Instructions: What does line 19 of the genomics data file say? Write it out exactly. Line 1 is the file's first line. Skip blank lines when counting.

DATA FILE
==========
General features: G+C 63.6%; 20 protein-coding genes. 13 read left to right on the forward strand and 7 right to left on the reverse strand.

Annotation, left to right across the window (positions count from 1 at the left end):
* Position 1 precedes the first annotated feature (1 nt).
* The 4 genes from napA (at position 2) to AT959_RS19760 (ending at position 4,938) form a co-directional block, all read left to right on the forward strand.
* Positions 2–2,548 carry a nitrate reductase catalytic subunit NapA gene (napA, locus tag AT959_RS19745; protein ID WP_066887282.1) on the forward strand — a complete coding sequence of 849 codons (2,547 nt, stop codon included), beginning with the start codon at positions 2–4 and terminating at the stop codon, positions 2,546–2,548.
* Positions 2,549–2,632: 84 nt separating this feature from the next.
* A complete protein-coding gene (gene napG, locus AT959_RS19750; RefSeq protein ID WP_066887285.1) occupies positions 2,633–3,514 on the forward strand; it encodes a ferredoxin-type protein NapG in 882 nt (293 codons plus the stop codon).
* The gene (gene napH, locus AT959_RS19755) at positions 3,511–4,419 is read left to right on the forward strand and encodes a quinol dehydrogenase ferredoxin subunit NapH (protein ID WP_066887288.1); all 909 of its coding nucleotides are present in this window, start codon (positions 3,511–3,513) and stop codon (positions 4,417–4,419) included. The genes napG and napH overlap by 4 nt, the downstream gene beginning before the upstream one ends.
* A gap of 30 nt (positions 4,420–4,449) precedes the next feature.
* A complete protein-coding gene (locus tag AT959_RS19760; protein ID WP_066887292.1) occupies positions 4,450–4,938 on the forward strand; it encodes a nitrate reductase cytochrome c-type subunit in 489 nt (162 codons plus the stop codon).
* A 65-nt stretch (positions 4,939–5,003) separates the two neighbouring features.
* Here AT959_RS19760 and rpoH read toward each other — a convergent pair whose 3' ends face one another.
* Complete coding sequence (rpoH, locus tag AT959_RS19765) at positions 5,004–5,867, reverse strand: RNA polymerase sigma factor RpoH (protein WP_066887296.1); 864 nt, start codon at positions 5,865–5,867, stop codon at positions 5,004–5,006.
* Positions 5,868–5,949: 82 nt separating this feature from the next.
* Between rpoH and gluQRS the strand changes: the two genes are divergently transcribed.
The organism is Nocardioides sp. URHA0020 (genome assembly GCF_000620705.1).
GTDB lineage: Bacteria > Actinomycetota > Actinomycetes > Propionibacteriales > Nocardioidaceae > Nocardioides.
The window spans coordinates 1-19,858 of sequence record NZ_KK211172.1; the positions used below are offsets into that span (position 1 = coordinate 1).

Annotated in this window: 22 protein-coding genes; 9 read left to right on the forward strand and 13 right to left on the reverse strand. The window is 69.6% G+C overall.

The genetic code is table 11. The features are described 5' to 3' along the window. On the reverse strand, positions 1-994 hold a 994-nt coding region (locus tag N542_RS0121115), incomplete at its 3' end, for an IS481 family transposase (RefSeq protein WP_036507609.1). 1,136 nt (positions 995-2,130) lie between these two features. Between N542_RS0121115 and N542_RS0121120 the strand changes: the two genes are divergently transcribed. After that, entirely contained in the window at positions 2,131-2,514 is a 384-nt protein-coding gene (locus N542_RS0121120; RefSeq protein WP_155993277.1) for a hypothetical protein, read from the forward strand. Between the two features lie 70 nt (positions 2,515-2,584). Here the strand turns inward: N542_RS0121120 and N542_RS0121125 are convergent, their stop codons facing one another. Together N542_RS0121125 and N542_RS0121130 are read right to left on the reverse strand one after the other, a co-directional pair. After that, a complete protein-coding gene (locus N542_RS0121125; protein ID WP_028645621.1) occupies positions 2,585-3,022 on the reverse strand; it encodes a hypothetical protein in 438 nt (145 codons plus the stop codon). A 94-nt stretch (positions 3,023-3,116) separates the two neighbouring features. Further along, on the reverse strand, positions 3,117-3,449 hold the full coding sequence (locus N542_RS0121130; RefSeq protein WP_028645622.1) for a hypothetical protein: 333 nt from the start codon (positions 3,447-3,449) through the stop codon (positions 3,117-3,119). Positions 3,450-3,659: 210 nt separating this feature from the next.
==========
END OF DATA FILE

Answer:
Annotated in this window: 22 protein-coding genes; 9 read left to right on the forward strand and 13 right to left on the reverse strand. The window is 69.6% G+C overall.